My nephew asked a question a couple of months ago, when he learned that we could be moving closer to family in Wales. I can't remember his exact words, but it was something along the lines of 'When Nana (Grand Pa) has a family BBQ what are we going to make you and D?'. I told him it wouldn't be too much of a problem. D's a demi-vegetarian by association so will eat fish and seafood now and again; and me -I may seem difficult to cater for but I actually think I am not. I told him not to worry his little head, as I am sure I will be making a veggie contribution towards the family BBQs in the future - what it will be, well that is something we will both have to wait and see.
But back to present day Scotland, where the sun is still blazing - there is no meaty or veggie BBQ taking place in my little garden, however there are some Baked BBQ Black-Eyed Peas and Rice on the table. The flavour of these beans sure are smoky, with a sweetness from the agave syrup. The black-eyed peas are so soft that they just melt in your mouth like butter. The tempeh gives this dish extra texture in the form of bite. I just wish I had served it with some greens on the side.
Vegan Soul Kitchen and is described by the author Bryant Terry as a remix of Hoppin' John, a dish that is eaten throughout the South in America. Hoppin' John is especially eaten on New Year's Day when it is thought to bring the eater good luck.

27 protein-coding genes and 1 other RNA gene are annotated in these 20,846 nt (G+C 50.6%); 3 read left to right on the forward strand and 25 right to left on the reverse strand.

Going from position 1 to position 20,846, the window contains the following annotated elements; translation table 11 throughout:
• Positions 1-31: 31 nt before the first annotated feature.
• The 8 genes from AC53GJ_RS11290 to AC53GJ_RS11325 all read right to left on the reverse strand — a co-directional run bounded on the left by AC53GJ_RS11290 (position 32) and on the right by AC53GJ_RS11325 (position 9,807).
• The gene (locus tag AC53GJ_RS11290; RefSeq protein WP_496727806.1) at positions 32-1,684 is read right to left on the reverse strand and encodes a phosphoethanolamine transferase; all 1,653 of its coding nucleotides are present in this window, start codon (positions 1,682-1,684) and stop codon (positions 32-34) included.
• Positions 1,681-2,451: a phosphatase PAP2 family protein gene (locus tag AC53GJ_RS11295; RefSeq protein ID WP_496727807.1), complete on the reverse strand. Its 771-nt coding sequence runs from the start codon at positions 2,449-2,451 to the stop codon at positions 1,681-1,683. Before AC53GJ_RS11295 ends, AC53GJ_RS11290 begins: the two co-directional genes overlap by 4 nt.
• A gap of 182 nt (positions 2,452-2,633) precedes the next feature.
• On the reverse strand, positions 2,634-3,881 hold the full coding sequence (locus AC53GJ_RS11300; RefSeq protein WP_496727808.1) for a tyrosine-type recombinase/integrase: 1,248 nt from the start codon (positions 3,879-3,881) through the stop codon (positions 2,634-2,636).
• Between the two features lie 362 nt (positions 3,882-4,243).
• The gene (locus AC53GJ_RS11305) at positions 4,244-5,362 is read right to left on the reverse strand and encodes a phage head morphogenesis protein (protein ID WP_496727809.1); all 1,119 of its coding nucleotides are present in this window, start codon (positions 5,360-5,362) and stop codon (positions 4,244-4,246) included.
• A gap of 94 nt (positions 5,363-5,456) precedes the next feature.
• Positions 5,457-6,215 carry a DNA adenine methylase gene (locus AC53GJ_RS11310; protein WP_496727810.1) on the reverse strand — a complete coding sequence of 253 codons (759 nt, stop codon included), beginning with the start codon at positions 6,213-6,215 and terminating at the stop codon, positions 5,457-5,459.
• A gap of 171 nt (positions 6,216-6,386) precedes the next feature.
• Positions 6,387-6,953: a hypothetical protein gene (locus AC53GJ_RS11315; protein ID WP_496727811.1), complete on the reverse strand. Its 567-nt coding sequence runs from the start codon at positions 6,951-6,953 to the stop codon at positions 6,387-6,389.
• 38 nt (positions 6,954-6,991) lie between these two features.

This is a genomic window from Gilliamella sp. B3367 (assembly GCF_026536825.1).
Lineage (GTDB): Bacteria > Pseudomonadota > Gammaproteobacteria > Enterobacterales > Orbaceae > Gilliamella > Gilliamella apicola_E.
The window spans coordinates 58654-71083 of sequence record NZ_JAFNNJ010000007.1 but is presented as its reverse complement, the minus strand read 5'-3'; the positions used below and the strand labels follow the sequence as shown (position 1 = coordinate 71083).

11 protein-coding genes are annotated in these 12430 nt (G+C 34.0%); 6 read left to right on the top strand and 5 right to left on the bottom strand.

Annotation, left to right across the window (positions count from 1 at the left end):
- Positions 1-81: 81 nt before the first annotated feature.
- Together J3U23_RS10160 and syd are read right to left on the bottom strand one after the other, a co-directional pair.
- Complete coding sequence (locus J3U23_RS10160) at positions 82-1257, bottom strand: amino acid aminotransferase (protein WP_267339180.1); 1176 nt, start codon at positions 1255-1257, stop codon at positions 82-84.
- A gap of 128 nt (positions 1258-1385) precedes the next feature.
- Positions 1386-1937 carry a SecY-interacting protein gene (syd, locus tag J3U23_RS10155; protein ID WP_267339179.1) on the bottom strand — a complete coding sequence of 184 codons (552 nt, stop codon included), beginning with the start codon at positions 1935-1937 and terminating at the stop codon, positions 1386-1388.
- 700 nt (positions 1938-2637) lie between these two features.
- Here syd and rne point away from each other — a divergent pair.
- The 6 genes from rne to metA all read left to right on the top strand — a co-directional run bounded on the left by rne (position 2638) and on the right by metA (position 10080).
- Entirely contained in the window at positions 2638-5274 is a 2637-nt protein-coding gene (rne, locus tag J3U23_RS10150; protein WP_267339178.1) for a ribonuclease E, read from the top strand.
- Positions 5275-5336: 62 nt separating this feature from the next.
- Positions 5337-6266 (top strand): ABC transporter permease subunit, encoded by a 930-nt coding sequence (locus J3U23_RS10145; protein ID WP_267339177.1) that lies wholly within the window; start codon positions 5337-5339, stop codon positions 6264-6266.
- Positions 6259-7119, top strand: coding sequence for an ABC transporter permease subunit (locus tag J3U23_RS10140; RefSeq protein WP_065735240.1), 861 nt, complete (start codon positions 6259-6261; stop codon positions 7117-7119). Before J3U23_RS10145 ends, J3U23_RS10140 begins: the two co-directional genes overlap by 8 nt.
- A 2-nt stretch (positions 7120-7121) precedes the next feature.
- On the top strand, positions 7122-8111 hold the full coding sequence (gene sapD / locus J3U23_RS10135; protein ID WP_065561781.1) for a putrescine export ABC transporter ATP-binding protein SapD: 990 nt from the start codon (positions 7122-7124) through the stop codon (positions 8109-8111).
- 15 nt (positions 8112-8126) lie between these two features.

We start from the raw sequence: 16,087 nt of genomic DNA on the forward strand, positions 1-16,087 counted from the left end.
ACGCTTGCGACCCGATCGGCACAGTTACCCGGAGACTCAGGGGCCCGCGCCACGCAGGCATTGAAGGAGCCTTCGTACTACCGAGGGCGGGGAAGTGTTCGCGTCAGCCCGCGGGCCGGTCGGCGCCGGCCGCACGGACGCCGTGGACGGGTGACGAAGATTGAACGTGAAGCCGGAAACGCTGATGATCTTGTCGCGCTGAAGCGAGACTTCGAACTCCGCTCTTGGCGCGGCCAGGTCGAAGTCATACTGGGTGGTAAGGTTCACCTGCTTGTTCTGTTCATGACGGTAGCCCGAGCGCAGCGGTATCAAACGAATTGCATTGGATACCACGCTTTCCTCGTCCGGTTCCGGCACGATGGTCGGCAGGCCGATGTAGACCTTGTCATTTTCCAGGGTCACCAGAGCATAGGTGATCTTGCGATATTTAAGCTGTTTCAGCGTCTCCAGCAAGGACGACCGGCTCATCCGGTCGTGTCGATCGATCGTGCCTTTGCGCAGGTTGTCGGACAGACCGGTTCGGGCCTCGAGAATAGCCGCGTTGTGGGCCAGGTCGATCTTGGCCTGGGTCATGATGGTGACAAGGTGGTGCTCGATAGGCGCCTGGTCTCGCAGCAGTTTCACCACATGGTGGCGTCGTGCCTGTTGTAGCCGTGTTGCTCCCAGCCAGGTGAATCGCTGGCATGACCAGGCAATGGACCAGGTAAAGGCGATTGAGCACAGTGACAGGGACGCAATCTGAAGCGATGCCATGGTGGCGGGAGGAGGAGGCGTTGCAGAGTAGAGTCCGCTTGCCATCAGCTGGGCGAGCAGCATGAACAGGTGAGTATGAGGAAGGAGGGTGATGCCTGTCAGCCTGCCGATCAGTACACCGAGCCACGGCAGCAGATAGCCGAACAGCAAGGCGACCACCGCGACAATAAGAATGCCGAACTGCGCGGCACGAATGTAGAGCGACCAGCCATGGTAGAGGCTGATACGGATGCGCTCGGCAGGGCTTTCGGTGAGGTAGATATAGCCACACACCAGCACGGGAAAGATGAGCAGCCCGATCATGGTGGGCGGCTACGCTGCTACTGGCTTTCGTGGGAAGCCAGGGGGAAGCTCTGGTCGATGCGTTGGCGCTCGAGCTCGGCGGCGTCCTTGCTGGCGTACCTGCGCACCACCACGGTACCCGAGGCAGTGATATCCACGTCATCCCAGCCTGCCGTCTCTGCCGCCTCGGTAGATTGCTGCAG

The recipe does not stray that far from the original. But I did have to make a few changes. I replaced the kombu with bay leaf, omit the lime juice - only because I didn't have any citrus fruit in the flat. Chipotle in adobo sauce is quite expensive in the U.K, so I just re-hydrated some dried chipotle peppers in hot water and added them to a blender with the tinned tomatoes and other ingredients. I also increased the brown rice ratio.
Just Another Meatless Monday #70 hosted by What's for Dinner Mom?; Meatless (Vegan) Mondays hosted by Veggie Converter.
Baked BBQ Black-Eyed Peas and Rice
Serves 4 - 6
280g dried black eyed peas, sorted, soaked overnight, drained, and rinsed
2 bay leaves
100ml plus 2 teaspoons olive oil
1 medium onion, finely sliced
1 green pepper, diced
2 cloves garlic, crushed
2 tablespoons red wine vinegar
2 tablespoons lime juice (optional)
120ml tamari or soy sauce
200g tinned tomatoes
2 medium or 1 large dried chipotle chile, re-hydrated
60ml agave nectar; maple syrup or other sweetener
1 generous teaspoon ground cumin
1/2 teaspoon of cayenne
1 teaspoon dried thyme
250g - 280g tempeh, diced
In a large pot, add the soaked and drained black-eyed peas, bay leaves and cover them with enough water. Bring to a boil, then allow to simmer for 50 minutes or until tender. Drain the beans, reserving the cooking water.
While the beans are cooking, combine 2 teaspoons of the olive oil, the onions, garlic and pepper in a wide pan over medium heat. Saute for 5 to 7 minutes, or until the vegetables have softened.
Preheat the oven to gas mark 5
In a blender, combine the vinegar, lime, tamari, tomato, chipotle chile, agave, cumin, cayenne, thyme, and 250ml of the reserved bean water and the remaining olive oil. Puree until smooth. Combine the cooked beans with the sauteed vegetables, BBQ sauce and tempeh pieces, then stir well. Transfer mixture to an ovenproof casserole dish and bake, uncovered, for 2 hours, stirring occasionally.
200g long grain brown rice, rinsed
In a medium pan, combine the rice and the water. Bing to the boil. Then reduce the heat an simmer for 40 minutes, until tender. Remove from the heat and set aside.
In the last 30 minutes of the beans baking, stir in cooked rice and return to the oven. Serve at room temperature. Adapted very slightly from Vegan Soul Kitchen by Bryant Terry.